Industrial Engineering Professor Honored at Reliability Symposium
Dr. Haitao Liao, center, receives an award for his research at the Reliability and Maintainability Symposium.
Industrial Engineering Professor Haitao Liao was honored in January at a gathering of international experts for his research on the reliability of electrical insulation materials.
The award was presented at the annual Reliabilty and Maintainability Symposium (RAMS) in Reno, Nevada. RAMS is a yearly gathering of the product assurance disciplines where training, tutorials, and the latest technical practices, procedures, and results are presented in easy-to-use forums and proceedings.
The Golomski Best Paper Award honors an outstanding paper in the proceedings at the symposium, authored or co-authored by a member of the Institute of Industrial and Systems Engineers (IISE). Liao has been a member of IISE for 16 years. He served as president of IISE Quality Control and Reliability Engineering Division in 2014, and currently serves as an associate editor of IISE Transactions.
Ed Pohl, Head of the Department of Industrial Engineering said, "Dr. Liao, a three time winner of this award, is one of the top scholars in the reliability profession. Receiving this award attests to the quality of his work and the impact his research is having on the reliability profession. I congratulate him and his student on this significant achievement."
Liao's paper is titled "Reliability Study on High-K Bi-layer Dielectrics." In this paper, time-to-breakdown of high-k bi-layer dielectrics is studied, and a marked space-time self-exciting point process is employed in modeling defect generation rate. An optimization algorithm is developed to minimize the divergence between the empirical distributions of real and simulated data. The new approach provides a useful tool for predicting the total time-to-failure of high-k bi-layer dielectrics.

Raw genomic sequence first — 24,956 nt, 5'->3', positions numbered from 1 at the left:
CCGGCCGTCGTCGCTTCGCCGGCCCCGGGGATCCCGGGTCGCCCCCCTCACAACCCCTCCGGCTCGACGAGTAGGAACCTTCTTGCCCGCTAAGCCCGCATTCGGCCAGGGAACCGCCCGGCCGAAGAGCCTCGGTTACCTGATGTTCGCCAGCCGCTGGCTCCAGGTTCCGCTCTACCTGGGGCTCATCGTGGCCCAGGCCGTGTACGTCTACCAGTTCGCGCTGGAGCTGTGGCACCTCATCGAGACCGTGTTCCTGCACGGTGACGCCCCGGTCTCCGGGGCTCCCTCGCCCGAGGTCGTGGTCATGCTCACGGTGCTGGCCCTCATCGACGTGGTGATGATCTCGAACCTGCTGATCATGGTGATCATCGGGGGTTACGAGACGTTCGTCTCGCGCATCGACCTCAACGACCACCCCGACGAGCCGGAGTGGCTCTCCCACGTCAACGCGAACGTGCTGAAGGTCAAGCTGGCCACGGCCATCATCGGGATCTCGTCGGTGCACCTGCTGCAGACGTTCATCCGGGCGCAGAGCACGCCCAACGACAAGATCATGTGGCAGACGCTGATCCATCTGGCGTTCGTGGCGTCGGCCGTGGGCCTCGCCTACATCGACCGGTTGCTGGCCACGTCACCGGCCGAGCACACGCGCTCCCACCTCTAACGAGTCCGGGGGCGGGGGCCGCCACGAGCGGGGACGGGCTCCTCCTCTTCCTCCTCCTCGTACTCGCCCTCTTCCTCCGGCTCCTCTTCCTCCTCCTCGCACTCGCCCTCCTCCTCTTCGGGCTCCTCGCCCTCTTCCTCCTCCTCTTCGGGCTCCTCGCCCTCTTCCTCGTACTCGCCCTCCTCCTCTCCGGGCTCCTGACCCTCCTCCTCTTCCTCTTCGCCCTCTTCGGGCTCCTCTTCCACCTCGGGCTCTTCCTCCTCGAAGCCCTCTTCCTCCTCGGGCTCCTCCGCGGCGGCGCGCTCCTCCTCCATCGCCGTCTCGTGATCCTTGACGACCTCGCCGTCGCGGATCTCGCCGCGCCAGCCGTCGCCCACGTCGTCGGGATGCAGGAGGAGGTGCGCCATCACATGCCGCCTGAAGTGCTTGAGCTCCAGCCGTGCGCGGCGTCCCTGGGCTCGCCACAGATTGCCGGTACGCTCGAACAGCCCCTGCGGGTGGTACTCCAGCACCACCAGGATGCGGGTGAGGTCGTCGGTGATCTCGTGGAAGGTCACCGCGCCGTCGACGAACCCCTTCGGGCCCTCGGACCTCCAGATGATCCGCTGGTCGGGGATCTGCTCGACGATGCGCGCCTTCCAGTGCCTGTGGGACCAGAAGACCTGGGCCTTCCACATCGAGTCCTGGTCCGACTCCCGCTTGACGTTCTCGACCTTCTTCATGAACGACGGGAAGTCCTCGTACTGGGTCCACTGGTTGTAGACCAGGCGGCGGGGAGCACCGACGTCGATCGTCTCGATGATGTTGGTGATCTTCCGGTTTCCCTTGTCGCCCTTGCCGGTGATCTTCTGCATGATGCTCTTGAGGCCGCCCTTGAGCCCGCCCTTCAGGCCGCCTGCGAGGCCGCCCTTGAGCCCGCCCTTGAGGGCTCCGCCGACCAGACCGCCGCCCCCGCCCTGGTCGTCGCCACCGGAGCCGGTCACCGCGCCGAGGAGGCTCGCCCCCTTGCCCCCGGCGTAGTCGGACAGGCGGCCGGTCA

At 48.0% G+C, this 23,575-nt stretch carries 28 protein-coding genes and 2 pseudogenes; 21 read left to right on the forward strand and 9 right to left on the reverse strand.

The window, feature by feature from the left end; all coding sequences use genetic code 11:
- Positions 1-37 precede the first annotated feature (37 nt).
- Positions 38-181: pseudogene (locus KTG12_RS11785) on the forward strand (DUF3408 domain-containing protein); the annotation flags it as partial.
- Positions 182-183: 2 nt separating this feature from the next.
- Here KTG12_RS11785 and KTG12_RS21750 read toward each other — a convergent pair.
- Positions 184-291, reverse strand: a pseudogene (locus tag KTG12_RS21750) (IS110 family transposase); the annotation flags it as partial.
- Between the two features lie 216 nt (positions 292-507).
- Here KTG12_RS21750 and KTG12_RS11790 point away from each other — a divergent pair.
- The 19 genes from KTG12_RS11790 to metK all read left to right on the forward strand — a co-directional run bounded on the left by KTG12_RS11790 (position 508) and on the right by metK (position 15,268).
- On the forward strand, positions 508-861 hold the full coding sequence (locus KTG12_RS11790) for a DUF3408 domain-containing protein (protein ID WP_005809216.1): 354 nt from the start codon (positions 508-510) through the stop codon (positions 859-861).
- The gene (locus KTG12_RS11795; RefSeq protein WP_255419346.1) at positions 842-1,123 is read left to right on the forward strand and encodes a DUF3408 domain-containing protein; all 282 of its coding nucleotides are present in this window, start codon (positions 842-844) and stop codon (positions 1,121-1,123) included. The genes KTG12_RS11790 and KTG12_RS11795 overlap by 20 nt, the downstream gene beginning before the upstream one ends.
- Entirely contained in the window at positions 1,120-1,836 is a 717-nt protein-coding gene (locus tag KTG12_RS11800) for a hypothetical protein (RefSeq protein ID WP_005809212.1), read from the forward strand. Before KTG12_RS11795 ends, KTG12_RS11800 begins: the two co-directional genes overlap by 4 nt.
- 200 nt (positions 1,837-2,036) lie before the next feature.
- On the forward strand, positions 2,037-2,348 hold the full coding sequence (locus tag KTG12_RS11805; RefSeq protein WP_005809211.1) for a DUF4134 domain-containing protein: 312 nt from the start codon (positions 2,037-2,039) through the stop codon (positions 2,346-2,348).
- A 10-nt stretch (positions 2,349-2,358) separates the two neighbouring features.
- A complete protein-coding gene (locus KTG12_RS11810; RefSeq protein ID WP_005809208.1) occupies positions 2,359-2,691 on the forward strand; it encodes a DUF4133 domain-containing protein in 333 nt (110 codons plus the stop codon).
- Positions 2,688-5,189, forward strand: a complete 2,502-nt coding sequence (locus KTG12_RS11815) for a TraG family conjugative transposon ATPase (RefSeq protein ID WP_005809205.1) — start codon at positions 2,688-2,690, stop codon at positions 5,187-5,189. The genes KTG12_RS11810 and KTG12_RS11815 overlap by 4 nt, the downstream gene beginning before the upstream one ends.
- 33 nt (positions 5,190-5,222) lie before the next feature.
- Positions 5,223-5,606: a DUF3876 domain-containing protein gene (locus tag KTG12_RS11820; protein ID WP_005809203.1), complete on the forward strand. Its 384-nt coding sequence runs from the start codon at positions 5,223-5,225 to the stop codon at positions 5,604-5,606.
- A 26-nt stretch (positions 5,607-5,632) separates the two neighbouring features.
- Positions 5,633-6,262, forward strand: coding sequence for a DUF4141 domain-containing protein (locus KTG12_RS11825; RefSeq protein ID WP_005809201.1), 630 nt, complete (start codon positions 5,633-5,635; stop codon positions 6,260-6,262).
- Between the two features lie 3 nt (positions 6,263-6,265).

Joining the faculty of the Department of Industrial Engineering in 2015, Liao holds the Hefley Endowed Chair in Logistics and Entrepreneurship. His research interests include reliability models, maintenance and service logistics, prognostics, data analytics, design of experiments, and probabilistic risk assessment. In his research, he focuses on the use of theory of probability, statistics, operations research, signal processing tools in reliability estimation and improvement of highly reliable products, and optimization of service and operation of engineering systems.
Liao received his doctorate in industrial and systems engineering from Rutgers University in 2004 and also earned M.S. degrees in industrial engineering and statistics from Rutgers University. His B.S. degree is in electrical engineering from Beijing Institute of Technology.
The Razorback Classics awards are an integral part of the Senior Awards Program of the Arkansas Alumni Association.
Steve Boss, professor of geosciences, and Jo Ann Kvamme, assistant director for the environmental dynamics graduate program, will be honored by Fort Valley State
American Creed, a documentary about working across divides to realize American ideals, will be shown from 5:15 to 8:15 p.m. March 1 in the Gearhart Hall Auditorium
Forty potential transfer students from NorthWest Arkansas Community College visited the Walton College of Business to learn about programs, resources and curriculum in the college.
Stavros Kavouras, professor of exercise science, and graduate student Adam Seal worked with colleagues to study hydration in young elite sailors during a multi-day competition.